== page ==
First potential exoplanet spotted by Kepler finally confirmed
Published : Thursday, 7 March, 2019 at 2:57 PM Count : 497
The first potential planet ever spotted by the now-retired Kepler telescope has finally been confirmed.
Dubbed Kepler-1658b, it orbits its star once every 3.85 days and endured a long road to reaching scientific consensus of its existence, daily Mail reports.
Scientists grappled with data for more than a decade in order to correctly categorise the object.
It was first marked as a planet, then considered to be a false positive result before recent analysis proved it was actually a 'hot Jupiter' gas giant.
Lead author Ashley Chontos, a graduate student at the University of Hawaii was poring over Kepler's vast troves of data when she saw Kepler-1658b.
NASA says initial estimates of the planet's host star were incorrect and both the star and the planet were vastly underestimated.
Scientists scratched off Kepler's first sighting as an analytical error until Ms Chontos used new software to reassess the data.
'Our new analysis, which uses stellar sound waves observed in the Kepler data to characterise the star, demonstrated that the star is in fact three times larger than previously thought,' she said.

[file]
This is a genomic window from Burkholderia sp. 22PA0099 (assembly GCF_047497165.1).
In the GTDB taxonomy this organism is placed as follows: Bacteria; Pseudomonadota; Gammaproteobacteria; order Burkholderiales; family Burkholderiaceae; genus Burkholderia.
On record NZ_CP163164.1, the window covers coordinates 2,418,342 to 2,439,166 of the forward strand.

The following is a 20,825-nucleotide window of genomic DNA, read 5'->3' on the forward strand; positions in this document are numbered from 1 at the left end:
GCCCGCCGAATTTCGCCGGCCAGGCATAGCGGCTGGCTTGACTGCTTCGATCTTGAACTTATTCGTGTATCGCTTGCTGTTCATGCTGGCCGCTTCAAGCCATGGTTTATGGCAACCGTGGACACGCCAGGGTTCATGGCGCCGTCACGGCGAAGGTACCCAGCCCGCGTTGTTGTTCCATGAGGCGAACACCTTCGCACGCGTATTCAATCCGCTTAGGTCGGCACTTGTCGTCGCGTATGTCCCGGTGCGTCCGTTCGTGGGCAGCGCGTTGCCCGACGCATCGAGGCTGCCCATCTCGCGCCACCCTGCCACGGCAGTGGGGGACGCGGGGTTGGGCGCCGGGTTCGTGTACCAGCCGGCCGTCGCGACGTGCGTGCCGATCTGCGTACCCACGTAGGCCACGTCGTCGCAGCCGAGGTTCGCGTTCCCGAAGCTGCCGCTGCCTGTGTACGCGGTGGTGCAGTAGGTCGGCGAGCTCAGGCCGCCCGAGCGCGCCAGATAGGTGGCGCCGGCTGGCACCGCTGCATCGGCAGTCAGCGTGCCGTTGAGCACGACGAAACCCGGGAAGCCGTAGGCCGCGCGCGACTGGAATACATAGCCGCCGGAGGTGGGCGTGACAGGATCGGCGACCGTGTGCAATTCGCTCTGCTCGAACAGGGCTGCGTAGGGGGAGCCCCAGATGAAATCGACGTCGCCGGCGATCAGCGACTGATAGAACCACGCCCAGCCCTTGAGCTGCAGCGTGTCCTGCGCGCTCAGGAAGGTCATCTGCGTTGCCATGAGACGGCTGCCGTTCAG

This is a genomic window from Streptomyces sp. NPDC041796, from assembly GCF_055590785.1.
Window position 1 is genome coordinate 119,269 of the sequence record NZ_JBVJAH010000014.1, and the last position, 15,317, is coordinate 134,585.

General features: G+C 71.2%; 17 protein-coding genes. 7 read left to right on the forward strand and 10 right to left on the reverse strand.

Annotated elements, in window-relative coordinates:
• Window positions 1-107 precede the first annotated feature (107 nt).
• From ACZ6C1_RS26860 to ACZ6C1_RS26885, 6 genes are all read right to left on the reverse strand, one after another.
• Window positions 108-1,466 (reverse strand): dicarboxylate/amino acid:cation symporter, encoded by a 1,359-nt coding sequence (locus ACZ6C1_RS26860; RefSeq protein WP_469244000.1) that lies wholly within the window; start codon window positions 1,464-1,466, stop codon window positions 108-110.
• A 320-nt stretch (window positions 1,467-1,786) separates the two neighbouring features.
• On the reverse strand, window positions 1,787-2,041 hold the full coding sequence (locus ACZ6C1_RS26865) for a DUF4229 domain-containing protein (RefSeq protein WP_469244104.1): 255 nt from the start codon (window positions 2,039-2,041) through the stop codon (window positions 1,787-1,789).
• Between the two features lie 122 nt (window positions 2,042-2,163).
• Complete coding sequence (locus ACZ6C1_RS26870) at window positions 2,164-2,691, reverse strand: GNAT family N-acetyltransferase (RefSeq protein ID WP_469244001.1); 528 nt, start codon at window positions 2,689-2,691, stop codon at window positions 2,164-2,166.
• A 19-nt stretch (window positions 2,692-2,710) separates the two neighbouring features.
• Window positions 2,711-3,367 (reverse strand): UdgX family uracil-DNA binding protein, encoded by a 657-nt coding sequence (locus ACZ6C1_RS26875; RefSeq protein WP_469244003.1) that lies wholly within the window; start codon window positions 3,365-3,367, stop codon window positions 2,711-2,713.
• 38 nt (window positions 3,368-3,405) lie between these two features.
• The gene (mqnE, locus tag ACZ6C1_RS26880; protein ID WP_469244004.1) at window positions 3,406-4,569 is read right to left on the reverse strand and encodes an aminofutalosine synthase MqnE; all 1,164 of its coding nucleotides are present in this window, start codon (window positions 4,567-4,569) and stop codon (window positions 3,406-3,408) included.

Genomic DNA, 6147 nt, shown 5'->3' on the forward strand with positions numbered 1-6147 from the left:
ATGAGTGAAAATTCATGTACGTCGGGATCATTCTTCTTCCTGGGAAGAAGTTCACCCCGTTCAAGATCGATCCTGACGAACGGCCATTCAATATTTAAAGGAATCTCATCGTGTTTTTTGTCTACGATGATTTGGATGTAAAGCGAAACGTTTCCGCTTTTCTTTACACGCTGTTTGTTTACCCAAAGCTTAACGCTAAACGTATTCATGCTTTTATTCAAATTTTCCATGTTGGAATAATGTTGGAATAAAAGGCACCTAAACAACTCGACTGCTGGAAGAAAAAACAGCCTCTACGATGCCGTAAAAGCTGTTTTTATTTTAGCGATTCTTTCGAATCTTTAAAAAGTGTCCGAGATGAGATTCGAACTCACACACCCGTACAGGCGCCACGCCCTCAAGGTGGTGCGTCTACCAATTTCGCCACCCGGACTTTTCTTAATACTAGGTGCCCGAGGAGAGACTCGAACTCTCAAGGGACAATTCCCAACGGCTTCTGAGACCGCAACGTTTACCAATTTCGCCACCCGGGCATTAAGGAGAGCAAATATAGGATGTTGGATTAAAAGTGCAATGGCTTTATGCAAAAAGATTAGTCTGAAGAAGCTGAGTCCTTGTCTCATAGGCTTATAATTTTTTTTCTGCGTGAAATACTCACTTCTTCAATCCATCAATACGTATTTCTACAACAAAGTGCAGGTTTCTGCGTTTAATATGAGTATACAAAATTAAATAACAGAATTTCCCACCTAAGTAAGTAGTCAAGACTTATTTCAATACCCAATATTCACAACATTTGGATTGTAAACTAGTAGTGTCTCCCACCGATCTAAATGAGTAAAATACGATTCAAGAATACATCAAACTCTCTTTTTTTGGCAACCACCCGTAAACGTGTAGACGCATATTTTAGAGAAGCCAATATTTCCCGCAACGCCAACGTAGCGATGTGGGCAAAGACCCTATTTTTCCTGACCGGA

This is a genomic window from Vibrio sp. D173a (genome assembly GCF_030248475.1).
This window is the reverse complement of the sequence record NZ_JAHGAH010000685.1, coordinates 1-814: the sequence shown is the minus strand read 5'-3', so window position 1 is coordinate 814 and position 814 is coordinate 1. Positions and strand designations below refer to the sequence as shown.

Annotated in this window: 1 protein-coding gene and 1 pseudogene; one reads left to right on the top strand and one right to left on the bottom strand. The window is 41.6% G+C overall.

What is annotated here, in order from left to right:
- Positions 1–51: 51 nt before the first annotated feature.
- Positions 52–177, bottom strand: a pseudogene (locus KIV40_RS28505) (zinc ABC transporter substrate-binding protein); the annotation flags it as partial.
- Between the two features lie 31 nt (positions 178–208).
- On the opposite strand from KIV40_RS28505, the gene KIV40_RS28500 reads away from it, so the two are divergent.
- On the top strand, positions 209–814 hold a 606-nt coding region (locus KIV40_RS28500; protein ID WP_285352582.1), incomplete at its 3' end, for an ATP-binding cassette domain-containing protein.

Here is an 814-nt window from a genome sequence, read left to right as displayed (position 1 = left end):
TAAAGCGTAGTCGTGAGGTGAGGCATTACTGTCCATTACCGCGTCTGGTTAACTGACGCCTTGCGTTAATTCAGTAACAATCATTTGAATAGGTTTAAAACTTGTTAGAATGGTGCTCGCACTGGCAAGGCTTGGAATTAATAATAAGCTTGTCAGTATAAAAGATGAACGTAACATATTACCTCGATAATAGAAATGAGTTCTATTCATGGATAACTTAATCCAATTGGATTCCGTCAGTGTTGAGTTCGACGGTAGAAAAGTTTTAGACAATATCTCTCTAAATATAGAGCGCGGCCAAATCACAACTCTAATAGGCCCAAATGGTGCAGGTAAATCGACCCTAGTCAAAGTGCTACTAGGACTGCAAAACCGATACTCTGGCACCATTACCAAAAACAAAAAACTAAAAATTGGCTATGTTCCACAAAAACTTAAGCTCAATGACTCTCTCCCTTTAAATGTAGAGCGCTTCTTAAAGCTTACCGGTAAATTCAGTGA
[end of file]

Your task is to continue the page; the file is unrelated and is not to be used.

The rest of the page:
'This in turn means that the planet is three times larger, revealing that Kepler-1658b is actually a hot Jupiter.'
She added the data from Kepler still offers several 'treasures' and a better understanding of exoplanet systems.
Dan Huber, co-author and astronomer at the University of Hawaii, said: 'We alerted Dave Latham and his team collected the necessary spectroscopic data to unambiguously show that Kepler-1658b is a planet.
'As one of the pioneers of exoplanet science and a key figure behind the Kepler mission, it was particularly fitting to have Dave be part of this confirmation.'
Kepler's mission was originally earmarked to last 3.5 years but stringent use of fuel enabled it to remain operational for 9 years, 7 months and 23 days.
Its mission was to scour the skies, both near and far, in the search for planets orbiting other stars.
Kepler discovered more than 2,600 worlds beyond our solar system and statistically proved that the Milky Way is home to more planets than stars.
It was made of 42 image sensors called charged coupled devices (CCDs)and each one had a resolution of 1,024 by 2,200 pixels.